urban raptor
Creative Commons License photo credit: mugley

The plot thickens with Glenn Milne reporting

THE Federal Government’s biggest tax inquiry in more than two decades is set to propose a national land tax, a new resource tax and a congestion tax for clogged cities.

The Henry Review, by Treasury head Ken Henry, is also expected to canvass a federal clawback of GST revenues, which now go entirely to the states, to fund the Government’s proposed takeover of the public hospital system.

Dr Henry’s report, due at the end of the month, is also believed to favour a national payroll tax to replace the state system.

One of its controversial proposals is for a national land tax to replace state-based stamp duties payable on the sale of homes and investment properties.

A national land tax would open up the Government to claims of taxing the family home. But it could mean big savings for many Victorians – for houses priced $550,000 and under Victorian homebuyers pay $14,370 more in stamp duty than Queenslanders.

There are many other advantages of a move towards a Land Tax, especially the signal it sends our bloated property market that land speculation is a destructive practice. Such a replacement of stamp duties will remove an impediment to property turnover, helping the market reach a truer price discovery. The efficiency gains this will deliver are undeniable amongst independent economists.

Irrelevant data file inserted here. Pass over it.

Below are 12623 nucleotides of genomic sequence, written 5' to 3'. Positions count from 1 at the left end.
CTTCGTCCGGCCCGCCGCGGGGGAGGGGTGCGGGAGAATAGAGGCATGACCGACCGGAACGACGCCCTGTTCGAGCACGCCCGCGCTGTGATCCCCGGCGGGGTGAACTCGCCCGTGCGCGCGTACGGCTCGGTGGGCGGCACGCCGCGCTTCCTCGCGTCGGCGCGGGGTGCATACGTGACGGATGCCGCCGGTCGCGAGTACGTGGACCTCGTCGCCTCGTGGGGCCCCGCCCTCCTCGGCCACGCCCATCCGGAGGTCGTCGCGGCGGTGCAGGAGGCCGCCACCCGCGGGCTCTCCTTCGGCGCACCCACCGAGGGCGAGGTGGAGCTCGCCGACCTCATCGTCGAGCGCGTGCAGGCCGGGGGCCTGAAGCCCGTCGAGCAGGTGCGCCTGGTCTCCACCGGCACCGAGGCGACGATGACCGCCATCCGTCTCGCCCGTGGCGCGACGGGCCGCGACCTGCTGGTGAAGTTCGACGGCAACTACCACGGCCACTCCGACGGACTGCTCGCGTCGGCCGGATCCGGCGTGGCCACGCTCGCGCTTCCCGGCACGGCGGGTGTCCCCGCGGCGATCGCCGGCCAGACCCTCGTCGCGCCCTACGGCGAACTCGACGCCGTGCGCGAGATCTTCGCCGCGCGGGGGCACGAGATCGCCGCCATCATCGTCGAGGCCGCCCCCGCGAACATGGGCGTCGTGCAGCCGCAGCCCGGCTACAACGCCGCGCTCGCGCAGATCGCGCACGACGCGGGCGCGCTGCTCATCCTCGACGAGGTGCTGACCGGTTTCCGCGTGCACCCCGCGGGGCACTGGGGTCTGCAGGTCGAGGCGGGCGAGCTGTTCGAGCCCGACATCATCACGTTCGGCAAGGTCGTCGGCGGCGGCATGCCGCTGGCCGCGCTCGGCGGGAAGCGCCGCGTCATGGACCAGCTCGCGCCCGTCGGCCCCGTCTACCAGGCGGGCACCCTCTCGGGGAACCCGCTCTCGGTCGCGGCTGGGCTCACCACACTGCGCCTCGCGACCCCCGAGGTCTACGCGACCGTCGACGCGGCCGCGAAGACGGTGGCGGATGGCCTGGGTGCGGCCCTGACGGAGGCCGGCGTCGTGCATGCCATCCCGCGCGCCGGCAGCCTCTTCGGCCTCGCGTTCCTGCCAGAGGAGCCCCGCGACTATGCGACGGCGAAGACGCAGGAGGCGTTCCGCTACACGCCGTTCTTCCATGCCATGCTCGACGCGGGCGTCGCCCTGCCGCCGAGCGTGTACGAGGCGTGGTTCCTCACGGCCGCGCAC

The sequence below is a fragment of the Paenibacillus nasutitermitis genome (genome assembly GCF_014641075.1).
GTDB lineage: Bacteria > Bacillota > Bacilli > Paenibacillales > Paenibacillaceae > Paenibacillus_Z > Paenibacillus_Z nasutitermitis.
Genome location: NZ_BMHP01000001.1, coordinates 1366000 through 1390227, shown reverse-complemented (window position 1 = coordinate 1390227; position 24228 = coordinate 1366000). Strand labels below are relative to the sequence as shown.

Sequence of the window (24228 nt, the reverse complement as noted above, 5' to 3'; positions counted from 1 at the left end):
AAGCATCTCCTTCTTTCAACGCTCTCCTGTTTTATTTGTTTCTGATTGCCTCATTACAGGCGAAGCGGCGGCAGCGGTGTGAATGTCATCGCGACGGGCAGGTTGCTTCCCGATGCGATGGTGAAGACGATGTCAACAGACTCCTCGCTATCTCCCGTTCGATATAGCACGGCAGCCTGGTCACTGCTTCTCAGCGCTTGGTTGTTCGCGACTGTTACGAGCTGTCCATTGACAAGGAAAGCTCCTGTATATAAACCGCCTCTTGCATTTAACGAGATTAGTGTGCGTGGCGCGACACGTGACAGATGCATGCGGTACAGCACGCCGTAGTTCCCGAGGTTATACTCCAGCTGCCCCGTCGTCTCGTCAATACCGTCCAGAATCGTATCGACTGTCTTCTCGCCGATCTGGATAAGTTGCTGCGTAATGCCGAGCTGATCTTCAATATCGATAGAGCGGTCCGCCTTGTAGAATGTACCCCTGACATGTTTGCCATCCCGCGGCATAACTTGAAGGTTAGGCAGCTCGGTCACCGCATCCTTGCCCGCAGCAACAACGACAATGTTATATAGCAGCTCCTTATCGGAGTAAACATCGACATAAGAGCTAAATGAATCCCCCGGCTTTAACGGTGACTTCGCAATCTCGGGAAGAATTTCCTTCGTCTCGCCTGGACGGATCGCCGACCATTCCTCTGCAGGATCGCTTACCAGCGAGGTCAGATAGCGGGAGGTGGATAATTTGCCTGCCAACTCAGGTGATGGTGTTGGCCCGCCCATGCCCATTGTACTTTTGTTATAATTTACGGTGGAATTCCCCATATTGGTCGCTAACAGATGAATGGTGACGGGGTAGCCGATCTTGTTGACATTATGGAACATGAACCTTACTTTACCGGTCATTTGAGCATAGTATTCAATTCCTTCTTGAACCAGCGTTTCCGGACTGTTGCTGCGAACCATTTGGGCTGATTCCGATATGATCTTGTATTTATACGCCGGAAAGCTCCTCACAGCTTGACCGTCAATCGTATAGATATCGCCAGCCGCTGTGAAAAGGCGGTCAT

With foreign investment in property growing, having a uniform Land Tax rate will assist the people in sharing from the ever increasing value of land. It also signals in a globalised world where capital is just so mobile, that a Land Tax is the fairest way to ensure that all pay their fair share. Wealth cannot be off-shored under this system.

The move towards a resource rent tax on mining companies is another admission that the earth’s scarce resources are part of our common wealth. Why should workers be taxed so that the privileged can make money in their sleep through resource speculation and hoarding? Check some of our recent tax submissions.

An interesting Christmas break to come…